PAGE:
Circadian (~24 hour) clocks are endogenous mechanisms that time the recurring, daily activities observed in most organisms. These clocks are genetically regulated, and generate biochemical oscillations within individual cells composing most tissues. Recently our laboratory has searched for and identified genes that affect the homeostatic regulation of sleep in Drosophila. This research has uncovered specific neurons whose activity promotes sleep.
Integral equation methods play an important role in the numerical simulation of electromagnetic scattering. They are easy to employ in complex geometry and impose the desired radiation conditions at infinity without the need for artificial numerical boundaries. Two of the obstacles faced by current forward simulation tools are “low-frequency breakdown” and the lack of easy […]
In biological systems, there are striking examples where complicated structures (i.e., the bacterial ribosome) can spontaneously assemble, driven by specific interactions between the components. But how can systems be designed to have this property? Recent technological advances have created the opportunity for making technologically relevant systems that self assemble, using strands of DNA or objects coated with DNA. We will use these systems as inspiration to formulate theoretical models to understand how self assembly works in these systems, through theory, numerical simulation and experiment — and start to speculate as to whether resulting principles might be useful for unravelling the rules of biological self-assembly.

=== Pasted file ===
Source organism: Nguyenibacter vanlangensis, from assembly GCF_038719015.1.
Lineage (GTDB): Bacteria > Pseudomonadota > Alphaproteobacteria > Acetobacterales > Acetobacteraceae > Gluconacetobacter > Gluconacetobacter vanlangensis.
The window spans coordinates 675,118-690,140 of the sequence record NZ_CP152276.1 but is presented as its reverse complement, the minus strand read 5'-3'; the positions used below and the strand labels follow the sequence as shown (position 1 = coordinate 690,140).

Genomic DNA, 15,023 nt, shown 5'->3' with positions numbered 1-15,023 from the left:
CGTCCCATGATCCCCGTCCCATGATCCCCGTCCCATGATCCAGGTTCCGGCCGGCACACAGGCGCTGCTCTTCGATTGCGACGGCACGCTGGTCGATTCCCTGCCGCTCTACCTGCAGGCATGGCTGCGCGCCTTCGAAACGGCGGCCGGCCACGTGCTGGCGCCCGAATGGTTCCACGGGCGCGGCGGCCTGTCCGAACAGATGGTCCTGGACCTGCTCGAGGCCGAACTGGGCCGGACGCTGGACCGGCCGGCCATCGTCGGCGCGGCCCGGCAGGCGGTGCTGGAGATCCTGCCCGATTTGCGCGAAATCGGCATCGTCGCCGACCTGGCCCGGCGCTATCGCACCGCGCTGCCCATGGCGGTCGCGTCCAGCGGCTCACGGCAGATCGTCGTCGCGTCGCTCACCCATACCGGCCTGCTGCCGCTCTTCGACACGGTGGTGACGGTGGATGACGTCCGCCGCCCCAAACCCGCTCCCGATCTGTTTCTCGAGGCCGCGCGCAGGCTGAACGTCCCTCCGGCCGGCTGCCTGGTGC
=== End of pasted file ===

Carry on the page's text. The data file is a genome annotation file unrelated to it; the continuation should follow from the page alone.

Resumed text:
Thought experiments have played an important role in figuring out the laws of physics. For the unification of quantum mechanics and gravity, where the phenomena take place in extreme regimes, they are even more crucial. Hawking’s 1976 paper “Breakdown of Predictability in Gravitational Collapse” presented one of the great thought experiments in the history of physics, arguing that black holes destroy information in a way that requires a modification of the laws of quantum mechanics. Skeptics for years failed to
poke holes in Hawking’s argument, but concluded that if quantum mechanics is to be saved then our understanding of spacetime must break down in a radical way.
In this talk, Mike Shelley discusses problems in fluid-structure interaction ranging from the macroscopic, i.e. flapping of flags and bending of tree leaves, to the micro – collective behaviors of micro-organisms and the transport of subcellular structures.